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Banks “We have better things to do with that money you gave us than lend it out”

Tink by Amy Wong

Tink by Amy Wong

Reports are surfacing that banks haven’t noticeably increased lending because of the bailout money and they bloody well don’t intend to, thanks. Gee, what a surprise, the bailout didn’t fix what it was supposed to. No one could have predicted.

One reason why?

"Twenty-five billion dollars is obviously going to help the folks who are struggling more than Chase," he began. "What we do think it will help us do is perhaps be a little bit more active on the acquisition side or opportunistic side for some banks who are still struggling. And I would not assume that we are done on the acquisition side just because of the Washington Mutual and Bear Stearns mergers. I think there are going to be some great opportunities for us to grow in this environment, and I think we have an opportunity to use that $25 billion in that way and obviously depending on whether recession turns into depression or what happens in the future, you know, we have that as a backstop."

In other words, as long as banks are being allowed to buy up failed competitors for cents on the dollar, they’re going to keep their powder dry and not lend. Add to that that they don’t much want to lend going into a horrible recession, and that many of them don’t look too liquid even after the bailout, and not only aren’t they going to lend, they’re going to keep contracting credit.

The correct policy responses are simple enough:

First, as discussed before, you give the FDIC a mandate to take over banks which are contracting credit. "Too sick to lend? Too sick to live." That will concentrate CEOs minds on doing what they’re being paid to do (by the government) very well.

Second, use the Fed’s leverage. It has made a pile of loans to the banks on lousy collateral through various facilities. No specific bank has to keep access. If the Fed says "are you not lending because you don’t have enough money?" and they reply "oh no, we’re fine" you should then reply "great, then you won’t need special access any more!" If they reply "no, we’re still low on money" you tell the FDIC to take them over, or you make an explicit deal of "if we buy X dollars you will do Y lending. Sign here."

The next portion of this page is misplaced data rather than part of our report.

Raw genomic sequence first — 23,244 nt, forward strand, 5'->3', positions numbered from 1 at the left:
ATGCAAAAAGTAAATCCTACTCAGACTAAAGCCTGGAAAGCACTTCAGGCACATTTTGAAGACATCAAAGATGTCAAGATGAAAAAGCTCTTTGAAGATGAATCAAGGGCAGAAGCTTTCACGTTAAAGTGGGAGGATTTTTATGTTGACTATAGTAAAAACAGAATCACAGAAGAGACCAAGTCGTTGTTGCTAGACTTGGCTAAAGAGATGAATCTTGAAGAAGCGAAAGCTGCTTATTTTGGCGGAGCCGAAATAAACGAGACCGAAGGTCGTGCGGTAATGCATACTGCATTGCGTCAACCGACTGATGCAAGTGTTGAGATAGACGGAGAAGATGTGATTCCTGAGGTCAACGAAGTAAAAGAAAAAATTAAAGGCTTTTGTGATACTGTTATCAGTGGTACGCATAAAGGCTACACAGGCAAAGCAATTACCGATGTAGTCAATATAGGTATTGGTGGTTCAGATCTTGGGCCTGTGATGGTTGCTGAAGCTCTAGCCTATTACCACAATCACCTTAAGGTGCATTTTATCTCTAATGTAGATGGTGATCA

Third: no more banks must be thrown on the market at cents on the dollar. All future banks must be run by the FDIC and either refloated as their own entities, or shut down. There must be no more "deals" available.

Fourth: no bailouts without effective control. Not only does the public get voting shares, it gets to choose the CEO. If the banks don’t like that, they don’t have to take the money. But if they don’t take the money, and they don’t lend, the FDIC takes them over and the government sweeps all the executives out. Their choice.

The US has shoved 5 trillion dollars at this problem since the crisis started last year. Enough is enough. Money alone is clearly not sufficient, and that means more stern measures need to be taken. The financial industry, whose hubris is so great they just announced 70 billion of bonuses for themselves after getting a taxpayer bailout, needs to learn that they exist for the purpose of serving the overall economy, not themselves. This is especially true of banks, whose entire business model relies on the government giving them the right to create money, to borrow money at concessionary rates that no one else receives, and so on. Banks are entirely creatures of the government who exist because the government gives them what amounts to a license to print money under certain circumstances. They are in no way a "naturally free market".

So if they won’t do what they have to do, if they won’t responsibly execute their duties to the country, then they will have to be made to do so, and it is the government’s duty to make that happen.

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Ian Welsh

Ian Welsh

Ian Welsh was the Managing Editor of FireDogLake and the Agonist. His work has also appeared at Huffington Post, Alternet, and Truthout, as well as the now defunct Blogging of the President (BOPNews). In Canada his work has appeared in and BlogsCanada. He is also a social media strategy consultant and currently lives in Toronto.

His homeblog is at